The Rhetorical Origins of the African Colonization Movement in the United States
Stillion Southard, Bjorn Frederick
Klumpp, James F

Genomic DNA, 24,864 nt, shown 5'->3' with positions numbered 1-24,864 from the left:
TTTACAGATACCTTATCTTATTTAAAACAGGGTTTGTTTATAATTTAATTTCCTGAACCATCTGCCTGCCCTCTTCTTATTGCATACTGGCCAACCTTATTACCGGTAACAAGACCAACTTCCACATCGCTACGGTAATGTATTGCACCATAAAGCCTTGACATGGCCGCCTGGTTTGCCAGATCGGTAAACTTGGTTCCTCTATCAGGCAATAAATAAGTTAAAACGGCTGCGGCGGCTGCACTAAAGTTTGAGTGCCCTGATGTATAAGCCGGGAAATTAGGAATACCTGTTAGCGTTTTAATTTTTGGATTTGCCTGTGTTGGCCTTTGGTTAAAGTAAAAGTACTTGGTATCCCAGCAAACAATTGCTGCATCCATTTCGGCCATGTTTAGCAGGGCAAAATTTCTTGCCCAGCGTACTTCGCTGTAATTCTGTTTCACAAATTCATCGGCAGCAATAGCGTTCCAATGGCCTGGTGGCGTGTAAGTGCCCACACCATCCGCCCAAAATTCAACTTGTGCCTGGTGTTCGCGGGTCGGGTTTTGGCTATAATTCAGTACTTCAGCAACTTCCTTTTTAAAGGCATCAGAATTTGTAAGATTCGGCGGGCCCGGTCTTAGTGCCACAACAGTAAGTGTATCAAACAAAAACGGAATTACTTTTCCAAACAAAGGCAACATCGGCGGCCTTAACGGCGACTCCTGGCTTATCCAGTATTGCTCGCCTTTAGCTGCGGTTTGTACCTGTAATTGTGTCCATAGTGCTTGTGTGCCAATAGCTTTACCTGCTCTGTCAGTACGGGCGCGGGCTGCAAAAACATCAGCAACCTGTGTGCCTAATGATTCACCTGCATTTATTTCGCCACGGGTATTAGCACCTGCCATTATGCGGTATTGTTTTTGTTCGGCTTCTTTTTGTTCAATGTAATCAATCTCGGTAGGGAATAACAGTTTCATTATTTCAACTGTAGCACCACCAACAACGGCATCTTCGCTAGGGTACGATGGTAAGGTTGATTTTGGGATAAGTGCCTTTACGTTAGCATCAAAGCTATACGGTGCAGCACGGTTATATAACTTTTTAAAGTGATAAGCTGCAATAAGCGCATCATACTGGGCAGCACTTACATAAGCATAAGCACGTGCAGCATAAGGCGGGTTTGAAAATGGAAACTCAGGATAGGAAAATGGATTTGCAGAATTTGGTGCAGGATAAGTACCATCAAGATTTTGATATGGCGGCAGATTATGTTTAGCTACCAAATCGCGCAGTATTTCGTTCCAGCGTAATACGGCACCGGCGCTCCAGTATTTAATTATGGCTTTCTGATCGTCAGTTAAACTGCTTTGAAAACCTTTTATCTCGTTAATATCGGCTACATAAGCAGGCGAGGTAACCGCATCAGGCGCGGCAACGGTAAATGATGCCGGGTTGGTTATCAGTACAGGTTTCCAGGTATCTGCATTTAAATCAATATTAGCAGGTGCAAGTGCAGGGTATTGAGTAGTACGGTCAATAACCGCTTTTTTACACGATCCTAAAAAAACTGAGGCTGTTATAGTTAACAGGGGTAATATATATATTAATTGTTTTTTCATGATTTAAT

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From the introduction of slavery to British North America, the concurrent presence of freedom and slavery fostered much tension. Still, in the early 1800s, slavery was not yet the intransigent issue that would lead to civil war. Amidst mounting tensions and declining, yet still viable, possibility for resolution, a nationwide effort to colonize free blacks to Africa began. Positioned as neither immediate emancipation, nor the continuation of the status quo, colonizationists framed their scheme as a solution to the problem of slavery. With the discourse generated at a germinal meeting on December 21, 1816, the American Society for Colonizing the Free People of Colour of the United States (later called the American Colonization Society) was created and motivations for African colonization were set forth. This project explores the rhetorical development of the national African colonization movement in The United States. To begin, this project traces the discursive tensions between discourses of security and morality to which colonizationists would need to attend to advance their scheme. Driving this tension was an emerging antagonism between instrumental and pathetic dimensions of rhetoric. The project then illuminates the potential to overcome such tensions that had been cultivated in political economic (i.e., legislative) discourse about slavery. This potential resolution was defined by the development of moderate rhetorical strategies to address the problem of slavery. Turning to the initial meeting of the Colonization Society, this project attends to how colonizationists negotiated the discursive tensions and used the rhetorical resources of the moment to motivate colonization. Ultimately, this project argues that the motivations offered by colonizationists in support of African colonization failed in their attempt to use moderate rhetorical strategies and thus, failed to overcome the discursive tensions of slavery.